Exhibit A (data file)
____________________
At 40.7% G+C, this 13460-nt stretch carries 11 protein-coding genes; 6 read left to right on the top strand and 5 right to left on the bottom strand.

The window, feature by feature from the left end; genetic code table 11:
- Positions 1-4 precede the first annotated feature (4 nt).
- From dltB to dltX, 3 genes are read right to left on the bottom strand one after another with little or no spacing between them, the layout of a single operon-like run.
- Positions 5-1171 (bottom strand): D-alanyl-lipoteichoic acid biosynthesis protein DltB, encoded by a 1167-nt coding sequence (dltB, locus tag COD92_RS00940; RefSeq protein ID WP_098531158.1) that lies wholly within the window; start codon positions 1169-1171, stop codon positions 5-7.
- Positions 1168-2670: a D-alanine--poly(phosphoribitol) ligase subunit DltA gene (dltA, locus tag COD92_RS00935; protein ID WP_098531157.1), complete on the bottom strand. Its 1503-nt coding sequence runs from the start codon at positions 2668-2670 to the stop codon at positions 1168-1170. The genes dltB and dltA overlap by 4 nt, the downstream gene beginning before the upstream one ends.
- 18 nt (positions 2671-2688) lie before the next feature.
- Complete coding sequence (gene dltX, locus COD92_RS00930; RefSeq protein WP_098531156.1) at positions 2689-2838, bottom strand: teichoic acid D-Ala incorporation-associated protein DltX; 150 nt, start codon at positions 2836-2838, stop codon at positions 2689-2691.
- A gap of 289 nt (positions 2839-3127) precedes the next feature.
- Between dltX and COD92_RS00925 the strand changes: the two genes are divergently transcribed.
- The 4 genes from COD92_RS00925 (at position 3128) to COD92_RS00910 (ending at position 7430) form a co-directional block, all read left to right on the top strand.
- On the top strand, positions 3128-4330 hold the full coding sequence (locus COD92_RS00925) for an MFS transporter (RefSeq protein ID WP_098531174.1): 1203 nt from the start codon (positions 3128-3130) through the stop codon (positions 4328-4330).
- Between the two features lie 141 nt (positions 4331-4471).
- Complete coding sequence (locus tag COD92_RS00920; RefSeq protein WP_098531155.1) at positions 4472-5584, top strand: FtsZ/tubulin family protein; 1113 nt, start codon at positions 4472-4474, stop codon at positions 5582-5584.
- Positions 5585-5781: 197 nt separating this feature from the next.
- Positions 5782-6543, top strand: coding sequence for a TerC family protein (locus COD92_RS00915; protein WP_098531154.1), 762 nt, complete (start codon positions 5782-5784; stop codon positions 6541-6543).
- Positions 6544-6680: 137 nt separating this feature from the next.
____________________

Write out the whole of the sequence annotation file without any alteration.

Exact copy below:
At 40.7% G+C, this 13460-nt stretch carries 11 protein-coding genes; 6 read left to right on the top strand and 5 right to left on the bottom strand.

The window, feature by feature from the left end; genetic code table 11:
- Positions 1-4 precede the first annotated feature (4 nt).
- From dltB to dltX, 3 genes are read right to left on the bottom strand one after another with little or no spacing between them, the layout of a single operon-like run.
- Positions 5-1171 (bottom strand): D-alanyl-lipoteichoic acid biosynthesis protein DltB, encoded by a 1167-nt coding sequence (dltB, locus tag COD92_RS00940; RefSeq protein ID WP_098531158.1) that lies wholly within the window; start codon positions 1169-1171, stop codon positions 5-7.
- Positions 1168-2670: a D-alanine--poly(phosphoribitol) ligase subunit DltA gene (dltA, locus tag COD92_RS00935; protein ID WP_098531157.1), complete on the bottom strand. Its 1503-nt coding sequence runs from the start codon at positions 2668-2670 to the stop codon at positions 1168-1170. The genes dltB and dltA overlap by 4 nt, the downstream gene beginning before the upstream one ends.
- 18 nt (positions 2671-2688) lie before the next feature.
- Complete coding sequence (gene dltX, locus COD92_RS00930; RefSeq protein WP_098531156.1) at positions 2689-2838, bottom strand: teichoic acid D-Ala incorporation-associated protein DltX; 150 nt, start codon at positions 2836-2838, stop codon at positions 2689-2691.
- A gap of 289 nt (positions 2839-3127) precedes the next feature.
- Between dltX and COD92_RS00925 the strand changes: the two genes are divergently transcribed.
- The 4 genes from COD92_RS00925 (at position 3128) to COD92_RS00910 (ending at position 7430) form a co-directional block, all read left to right on the top strand.
- On the top strand, positions 3128-4330 hold the full coding sequence (locus COD92_RS00925) for an MFS transporter (RefSeq protein ID WP_098531174.1): 1203 nt from the start codon (positions 3128-3130) through the stop codon (positions 4328-4330).
- Between the two features lie 141 nt (positions 4331-4471).
- Complete coding sequence (locus tag COD92_RS00920; RefSeq protein WP_098531155.1) at positions 4472-5584, top strand: FtsZ/tubulin family protein; 1113 nt, start codon at positions 4472-4474, stop codon at positions 5582-5584.
- Positions 5585-5781: 197 nt separating this feature from the next.
- Positions 5782-6543, top strand: coding sequence for a TerC family protein (locus COD92_RS00915; protein WP_098531154.1), 762 nt, complete (start codon positions 5782-5784; stop codon positions 6541-6543).
- Positions 6544-6680: 137 nt separating this feature from the next.